The 17th-century painter and priest with a documentary filmmaker’s eye for detail

“Streaked by the marks of the recent touch”: one of the three canvases that make up the “Triptych Agliardi” by Evaristo Baschenis

A thin layer of dust veils the backs of musical instruments left on a table. The music has stopped, the musicians have left: the lutes, the cittern, the mandola and the guitar are streaked with traces of their recent touch. In the surrounding darkness, these skilfully lit abandoned instruments occupy an important place. Their depiction could almost be called a portrait.

“Still Life with Musical Instruments” is one of three canvases that make up the Agliardi triptych, the masterpiece of the enigmatic and highly original 17th-century Italian painter-priest Evaristo Baschenis. It is the centerpiece of the first monographic exhibition of his work in France, at the Galerie Canesso in Paris.

There are no paintings by this unknown artist in French museums; in fact, there are very few outside of Italy; even there, the core remains in private collections in his hometown of Bergamo. It was the donation of a painting to the Museum of Fine Arts in Brussels in 1908, and then the discovery of his signature, that launched a reassessment of Baschenis – just as Braque and Picasso also turned to the violin. , mandolin and guitar as inspiration for their cubist works.

A mandola, lute, cittern and small piano-like instrument sit on a table covered in red silk damask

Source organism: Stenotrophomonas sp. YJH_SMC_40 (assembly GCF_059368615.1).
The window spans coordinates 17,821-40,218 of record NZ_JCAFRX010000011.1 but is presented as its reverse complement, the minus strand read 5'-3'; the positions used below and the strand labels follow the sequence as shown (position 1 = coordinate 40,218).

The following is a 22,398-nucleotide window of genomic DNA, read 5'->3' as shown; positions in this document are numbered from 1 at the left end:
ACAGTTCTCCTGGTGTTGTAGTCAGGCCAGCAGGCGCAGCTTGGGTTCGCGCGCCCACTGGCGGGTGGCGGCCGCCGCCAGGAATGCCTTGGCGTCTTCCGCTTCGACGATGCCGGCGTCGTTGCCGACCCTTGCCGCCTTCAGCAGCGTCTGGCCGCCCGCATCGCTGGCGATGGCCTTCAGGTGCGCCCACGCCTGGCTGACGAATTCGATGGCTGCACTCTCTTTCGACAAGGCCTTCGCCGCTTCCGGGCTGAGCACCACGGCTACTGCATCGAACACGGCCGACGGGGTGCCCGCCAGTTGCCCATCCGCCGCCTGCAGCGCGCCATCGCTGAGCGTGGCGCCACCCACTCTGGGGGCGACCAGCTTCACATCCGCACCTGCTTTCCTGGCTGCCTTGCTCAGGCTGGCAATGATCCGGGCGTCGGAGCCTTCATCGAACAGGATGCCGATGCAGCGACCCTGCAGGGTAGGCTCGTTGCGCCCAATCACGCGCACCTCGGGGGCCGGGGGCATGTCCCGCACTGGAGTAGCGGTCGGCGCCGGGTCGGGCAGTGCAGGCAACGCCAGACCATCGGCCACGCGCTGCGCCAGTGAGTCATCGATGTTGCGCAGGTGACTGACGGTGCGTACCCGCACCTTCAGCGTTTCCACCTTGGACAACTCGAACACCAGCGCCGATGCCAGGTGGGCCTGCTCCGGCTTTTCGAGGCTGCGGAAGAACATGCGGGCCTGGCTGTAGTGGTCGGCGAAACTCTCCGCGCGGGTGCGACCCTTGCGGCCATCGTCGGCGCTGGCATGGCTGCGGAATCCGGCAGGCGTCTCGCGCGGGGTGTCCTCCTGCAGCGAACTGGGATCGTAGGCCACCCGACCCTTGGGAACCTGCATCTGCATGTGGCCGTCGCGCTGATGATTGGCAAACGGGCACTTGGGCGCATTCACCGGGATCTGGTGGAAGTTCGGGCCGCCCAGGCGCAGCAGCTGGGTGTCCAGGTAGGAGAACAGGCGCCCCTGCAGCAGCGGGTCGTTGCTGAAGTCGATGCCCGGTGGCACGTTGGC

‘Still life with musical instruments’ (1660)

While Baschenis can claim to have invented the musical instrument still life genre in the 1640s, questions of why he did it, and the real subject of his rich but allusive art, continue to intrigue. art historians. It is known that Baschenis was a keen amateur musician: his estate sale reveals that he owned some 14 instruments and numerous sheet music. His only self-portrait appears as a canvas in the Agliardi triptych and shows him playing the spinet alongside Count Ottavio Agliardi, who plays the archlute. The third painting of the triptych represents the other Agliardi brothers. Figures are rare in Baschenis’ work, portraits rarer still, and even here the instruments remain the real protagonists, notably the richly figured guitar played by Count Alessandro, clearly signed by the Venetian luthier Giorgio Sellas. Such manufacturers deserved their due.

Cremona, Brescia and Venice, all close to Bergamo, produced the greatest stringed instruments in Europe. It is also probably no coincidence that many of the artist’s table tops were covered with silk damask, the source of Bergamo’s wealth. In his most theatrical canvases, such as that on loan from the Accademia Carrara (another “Still Life with Musical Instruments”), tasselled draperies open to reveal the full range of intellectual pursuits engaging the refined and cultured elite. from the city. A statuette of Alessandro Vittoria and richly patterned “Lotto” rugs suggest their collecting interests, the spines of books reveal the poetry they read, their interest in law, science, philosophy and mathematics.